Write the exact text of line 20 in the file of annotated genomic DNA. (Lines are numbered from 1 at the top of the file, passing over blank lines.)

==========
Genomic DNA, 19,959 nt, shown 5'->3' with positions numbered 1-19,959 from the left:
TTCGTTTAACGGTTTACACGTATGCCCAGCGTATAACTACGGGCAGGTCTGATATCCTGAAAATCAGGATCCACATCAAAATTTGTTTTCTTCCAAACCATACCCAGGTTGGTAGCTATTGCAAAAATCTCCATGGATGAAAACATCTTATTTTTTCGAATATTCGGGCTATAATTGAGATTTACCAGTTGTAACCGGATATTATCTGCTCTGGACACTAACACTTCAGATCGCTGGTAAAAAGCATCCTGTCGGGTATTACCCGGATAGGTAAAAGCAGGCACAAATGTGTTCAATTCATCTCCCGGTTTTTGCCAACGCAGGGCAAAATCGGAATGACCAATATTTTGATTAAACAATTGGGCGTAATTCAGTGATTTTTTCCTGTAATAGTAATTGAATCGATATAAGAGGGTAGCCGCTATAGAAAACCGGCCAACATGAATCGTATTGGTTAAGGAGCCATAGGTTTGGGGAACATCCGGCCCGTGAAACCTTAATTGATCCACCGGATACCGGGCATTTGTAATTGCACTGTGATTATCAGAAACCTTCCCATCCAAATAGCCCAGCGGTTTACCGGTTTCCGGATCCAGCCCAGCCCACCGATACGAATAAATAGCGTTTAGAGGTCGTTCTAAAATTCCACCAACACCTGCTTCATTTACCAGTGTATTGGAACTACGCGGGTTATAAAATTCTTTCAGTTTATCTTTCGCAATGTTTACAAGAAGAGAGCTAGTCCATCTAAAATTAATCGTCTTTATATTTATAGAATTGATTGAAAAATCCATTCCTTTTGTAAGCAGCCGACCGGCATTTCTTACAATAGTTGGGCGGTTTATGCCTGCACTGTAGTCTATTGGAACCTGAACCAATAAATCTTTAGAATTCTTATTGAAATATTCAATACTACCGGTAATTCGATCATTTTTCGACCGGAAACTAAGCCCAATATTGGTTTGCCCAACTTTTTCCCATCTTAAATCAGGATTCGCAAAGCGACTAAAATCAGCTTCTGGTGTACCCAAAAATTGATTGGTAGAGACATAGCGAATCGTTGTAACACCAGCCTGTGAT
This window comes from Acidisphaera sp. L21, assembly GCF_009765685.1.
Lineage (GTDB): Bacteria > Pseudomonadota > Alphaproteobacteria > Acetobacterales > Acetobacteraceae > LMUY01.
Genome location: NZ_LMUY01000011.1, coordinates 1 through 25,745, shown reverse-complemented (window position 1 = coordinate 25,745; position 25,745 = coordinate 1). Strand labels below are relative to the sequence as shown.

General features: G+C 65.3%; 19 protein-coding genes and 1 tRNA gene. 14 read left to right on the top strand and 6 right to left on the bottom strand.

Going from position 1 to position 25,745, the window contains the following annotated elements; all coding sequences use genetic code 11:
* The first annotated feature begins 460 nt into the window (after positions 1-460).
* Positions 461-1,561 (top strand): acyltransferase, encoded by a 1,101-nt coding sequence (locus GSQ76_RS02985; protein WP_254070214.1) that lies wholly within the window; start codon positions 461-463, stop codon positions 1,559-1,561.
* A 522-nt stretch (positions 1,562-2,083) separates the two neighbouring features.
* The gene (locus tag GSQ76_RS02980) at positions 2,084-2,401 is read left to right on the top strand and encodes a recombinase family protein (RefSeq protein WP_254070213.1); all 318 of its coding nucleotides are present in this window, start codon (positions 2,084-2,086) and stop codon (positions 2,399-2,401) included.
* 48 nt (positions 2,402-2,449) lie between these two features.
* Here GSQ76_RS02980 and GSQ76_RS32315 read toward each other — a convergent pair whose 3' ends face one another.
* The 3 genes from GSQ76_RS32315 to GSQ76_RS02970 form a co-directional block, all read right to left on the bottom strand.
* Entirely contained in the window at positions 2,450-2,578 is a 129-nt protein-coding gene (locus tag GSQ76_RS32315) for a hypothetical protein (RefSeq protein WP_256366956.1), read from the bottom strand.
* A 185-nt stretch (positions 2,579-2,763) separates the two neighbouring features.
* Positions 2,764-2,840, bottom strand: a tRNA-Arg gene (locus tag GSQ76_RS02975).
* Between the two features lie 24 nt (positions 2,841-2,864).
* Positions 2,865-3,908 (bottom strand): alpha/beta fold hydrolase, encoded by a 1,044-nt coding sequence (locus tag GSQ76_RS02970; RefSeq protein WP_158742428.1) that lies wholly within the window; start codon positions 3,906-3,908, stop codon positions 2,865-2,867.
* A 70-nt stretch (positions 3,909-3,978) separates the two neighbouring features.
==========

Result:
* A 70-nt stretch (positions 3,909-3,978) separates the two neighbouring features.